This is part of a series.You can read it here: Life in Taiwan: Hitchhiking Taiwan
Perhaps it’s a little clichéd of me to say, but anyone who has had the pleasure of exploring Taiwan beyond its cities is sure to agree with me, this country is really beautiful. I don’t mean a nodding appreciation and a simple ‘oh, that’s nice’ kind of beautiful, but a jaw-dropping bewilderment that such a small island could harbour so much wonder in its perimeters. I’ve been here for approximately nine months now, I go exploring nearly every weekend and Taiwan has never disappointed me. I am, in essence, completely besotted with it.
You’ve probably been told at this point that the east coast is beautiful, Taiwan’s mountains are huge and that you should make it out to one of the islands if you have the time. This is, quite simply, a huge understatement. Taiwan’s east coast will have you wide-eyed the whole way up and down it. You’ll see mountains seemingly fall into the deep blue Pacific and white sandy beaches and rock formations that look like they belong in an adventure movie. Sure, the mountains are huge, and stunning, and when you get off the beaten track of the tourist spots, you’ll realise they’re steeped in history and ghost stories, they harbour hidden waterfalls and fairy pools for you to swim in to your hearts content, and local aboriginal peoples are ready to show you the how to navigate the jungles. And yes, you should make it out to an island, but find the time to make it to many of them, because they’re all really beautiful, from Green Island’s coral to Penghu’s opal water and white sand.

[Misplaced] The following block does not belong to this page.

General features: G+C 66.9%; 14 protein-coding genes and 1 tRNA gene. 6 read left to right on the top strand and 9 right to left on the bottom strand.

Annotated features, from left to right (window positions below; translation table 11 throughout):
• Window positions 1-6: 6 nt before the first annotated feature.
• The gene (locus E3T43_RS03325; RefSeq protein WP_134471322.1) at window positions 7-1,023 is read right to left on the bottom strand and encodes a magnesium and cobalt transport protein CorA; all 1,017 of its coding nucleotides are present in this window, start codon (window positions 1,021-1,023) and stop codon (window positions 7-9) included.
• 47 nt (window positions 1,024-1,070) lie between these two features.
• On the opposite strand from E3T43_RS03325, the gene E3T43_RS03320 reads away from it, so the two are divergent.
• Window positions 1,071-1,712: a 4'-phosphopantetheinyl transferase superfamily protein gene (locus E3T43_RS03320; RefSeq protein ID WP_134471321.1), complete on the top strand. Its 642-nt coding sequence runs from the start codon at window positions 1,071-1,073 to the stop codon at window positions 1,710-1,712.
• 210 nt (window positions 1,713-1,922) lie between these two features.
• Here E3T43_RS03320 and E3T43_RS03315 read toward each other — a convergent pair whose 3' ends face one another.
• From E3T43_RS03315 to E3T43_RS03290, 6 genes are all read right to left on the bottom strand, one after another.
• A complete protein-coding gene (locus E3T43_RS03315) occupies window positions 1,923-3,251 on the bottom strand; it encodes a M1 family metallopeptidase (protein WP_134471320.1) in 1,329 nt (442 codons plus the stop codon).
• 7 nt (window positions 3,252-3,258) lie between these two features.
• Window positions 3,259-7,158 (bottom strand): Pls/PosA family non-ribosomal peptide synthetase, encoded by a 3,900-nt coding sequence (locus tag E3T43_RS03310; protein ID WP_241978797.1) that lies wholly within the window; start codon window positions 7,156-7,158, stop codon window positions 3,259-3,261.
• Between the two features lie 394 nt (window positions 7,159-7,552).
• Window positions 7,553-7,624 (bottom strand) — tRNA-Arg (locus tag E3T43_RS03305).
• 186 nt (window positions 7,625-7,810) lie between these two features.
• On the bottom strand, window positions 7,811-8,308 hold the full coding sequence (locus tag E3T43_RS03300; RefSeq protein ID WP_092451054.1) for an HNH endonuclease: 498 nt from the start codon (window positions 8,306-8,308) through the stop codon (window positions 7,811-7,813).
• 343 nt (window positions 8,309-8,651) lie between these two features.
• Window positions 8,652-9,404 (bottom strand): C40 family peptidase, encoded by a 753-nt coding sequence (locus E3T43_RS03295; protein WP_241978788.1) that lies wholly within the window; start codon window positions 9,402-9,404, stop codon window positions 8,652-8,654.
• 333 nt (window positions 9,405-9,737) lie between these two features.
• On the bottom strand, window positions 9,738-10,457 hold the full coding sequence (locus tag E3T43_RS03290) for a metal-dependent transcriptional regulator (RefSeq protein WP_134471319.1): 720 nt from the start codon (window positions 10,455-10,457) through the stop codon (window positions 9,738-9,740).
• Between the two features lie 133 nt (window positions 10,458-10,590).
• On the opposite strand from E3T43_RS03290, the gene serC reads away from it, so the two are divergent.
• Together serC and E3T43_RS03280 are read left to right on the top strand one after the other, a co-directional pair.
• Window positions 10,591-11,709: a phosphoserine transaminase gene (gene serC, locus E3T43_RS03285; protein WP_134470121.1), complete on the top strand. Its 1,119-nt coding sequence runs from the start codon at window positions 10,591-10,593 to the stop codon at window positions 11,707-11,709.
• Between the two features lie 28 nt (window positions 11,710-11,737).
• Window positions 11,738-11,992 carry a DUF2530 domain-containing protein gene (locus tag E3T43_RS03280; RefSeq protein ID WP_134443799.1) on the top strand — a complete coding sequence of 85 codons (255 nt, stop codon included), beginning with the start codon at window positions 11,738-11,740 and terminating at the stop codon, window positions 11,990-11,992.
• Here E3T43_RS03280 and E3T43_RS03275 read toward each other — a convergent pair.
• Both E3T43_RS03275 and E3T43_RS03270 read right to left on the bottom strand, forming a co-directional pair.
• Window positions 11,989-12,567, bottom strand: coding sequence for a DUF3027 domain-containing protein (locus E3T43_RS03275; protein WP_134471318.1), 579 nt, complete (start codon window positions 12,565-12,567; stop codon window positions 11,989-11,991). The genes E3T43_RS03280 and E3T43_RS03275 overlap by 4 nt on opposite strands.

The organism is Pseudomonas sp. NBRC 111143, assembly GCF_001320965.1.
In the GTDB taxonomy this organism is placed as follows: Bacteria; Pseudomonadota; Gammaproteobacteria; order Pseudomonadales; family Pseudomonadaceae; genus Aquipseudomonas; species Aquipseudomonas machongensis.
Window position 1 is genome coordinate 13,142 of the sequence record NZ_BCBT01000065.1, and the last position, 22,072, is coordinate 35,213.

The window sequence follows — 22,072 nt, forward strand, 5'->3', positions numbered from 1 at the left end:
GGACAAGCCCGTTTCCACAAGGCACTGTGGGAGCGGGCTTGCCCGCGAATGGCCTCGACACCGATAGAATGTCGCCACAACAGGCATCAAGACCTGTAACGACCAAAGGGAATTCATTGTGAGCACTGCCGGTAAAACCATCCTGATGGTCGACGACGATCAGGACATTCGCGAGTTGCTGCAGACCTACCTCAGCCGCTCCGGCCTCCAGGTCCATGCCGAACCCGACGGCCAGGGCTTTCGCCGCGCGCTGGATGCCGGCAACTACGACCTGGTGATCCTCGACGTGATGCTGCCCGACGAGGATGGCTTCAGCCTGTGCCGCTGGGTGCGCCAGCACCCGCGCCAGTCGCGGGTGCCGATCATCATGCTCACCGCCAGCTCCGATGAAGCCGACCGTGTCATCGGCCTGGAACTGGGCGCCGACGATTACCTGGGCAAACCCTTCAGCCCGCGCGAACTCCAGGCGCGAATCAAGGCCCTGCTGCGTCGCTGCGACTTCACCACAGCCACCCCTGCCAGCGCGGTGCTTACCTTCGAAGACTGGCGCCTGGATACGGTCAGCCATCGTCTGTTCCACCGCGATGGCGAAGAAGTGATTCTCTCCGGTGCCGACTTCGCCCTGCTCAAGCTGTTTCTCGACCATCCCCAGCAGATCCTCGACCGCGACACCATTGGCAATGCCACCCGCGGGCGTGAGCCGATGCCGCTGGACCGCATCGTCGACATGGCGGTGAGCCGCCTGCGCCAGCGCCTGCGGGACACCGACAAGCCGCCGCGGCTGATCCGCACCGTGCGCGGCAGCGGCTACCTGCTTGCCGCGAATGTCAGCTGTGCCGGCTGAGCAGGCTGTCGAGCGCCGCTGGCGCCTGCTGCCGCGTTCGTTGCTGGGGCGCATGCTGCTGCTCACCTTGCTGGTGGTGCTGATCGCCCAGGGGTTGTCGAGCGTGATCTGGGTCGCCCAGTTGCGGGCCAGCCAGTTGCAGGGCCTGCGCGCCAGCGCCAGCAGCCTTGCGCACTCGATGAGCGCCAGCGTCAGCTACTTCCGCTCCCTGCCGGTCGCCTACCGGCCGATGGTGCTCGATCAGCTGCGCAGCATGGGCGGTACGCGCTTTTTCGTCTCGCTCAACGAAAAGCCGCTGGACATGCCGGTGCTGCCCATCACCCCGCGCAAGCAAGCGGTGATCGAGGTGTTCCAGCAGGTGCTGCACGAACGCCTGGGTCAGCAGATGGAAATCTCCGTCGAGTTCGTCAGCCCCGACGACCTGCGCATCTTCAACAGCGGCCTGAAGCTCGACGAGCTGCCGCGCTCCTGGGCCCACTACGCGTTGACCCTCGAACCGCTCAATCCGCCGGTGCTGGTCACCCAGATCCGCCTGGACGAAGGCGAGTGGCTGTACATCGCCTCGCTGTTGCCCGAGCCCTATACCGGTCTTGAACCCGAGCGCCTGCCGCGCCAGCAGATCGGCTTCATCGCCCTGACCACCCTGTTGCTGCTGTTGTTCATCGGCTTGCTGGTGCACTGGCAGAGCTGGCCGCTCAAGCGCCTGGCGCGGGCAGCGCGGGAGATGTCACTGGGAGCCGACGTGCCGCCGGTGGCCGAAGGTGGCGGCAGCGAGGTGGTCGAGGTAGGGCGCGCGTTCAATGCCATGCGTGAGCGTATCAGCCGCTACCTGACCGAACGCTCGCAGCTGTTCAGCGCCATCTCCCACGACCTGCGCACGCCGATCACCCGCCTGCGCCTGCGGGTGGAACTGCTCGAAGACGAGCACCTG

As far as settling into life in Taiwan goes, it didn’t take me very long. I’ve always loved the outdoors and for people like me, Taiwan is perfect. It has diving, hiking, climbing, swimming, rafting, river tracing and the list goes on, all amongst the background of breathtaking mountains, gorges and rivers. I realised within a few days of being here that I was going to like it, but it wasn’t until I found myself in a natural hot spring hidden in the mountains of Taitung with some friends, that I really realised that I was going to fall in love with it. There’s certainly something about scootering deep into the mountains for an hour, searching for a rumoured hot spring that the locals dig out of the mud every year, finding it, and going between the hot volcanic water and the cold mountain river, whilst gazing up at steep, tree-covered hills, that makes you think, ‘yes, I could get used to this’. Since then, finding spots like these has become a weekly thing, and almost every weekend I find myself by the side of a waterfall or swimming in some secluded beach on the east coast or hiking up a, sometimes spooky, mountain trail.
The best part about it is that there’s always more to find. Taiwan may be small, but there’s something for you to see and do around every river bend.
About the Author
Ella is an English teacher in Taiwan and has been living and teaching in Asia for the last two years. She has loved seeing kids enjoy learning English. In her spare time Ella has been learning Chinese, climbing mountains and finding hidden waterfalls in Taiwan’s beautiful countryside. You can check out her adventures on her Instagram https://www.instagram.com/ella.watson93/ or read about them on her blog www.byebyeblighty.wordpress.com.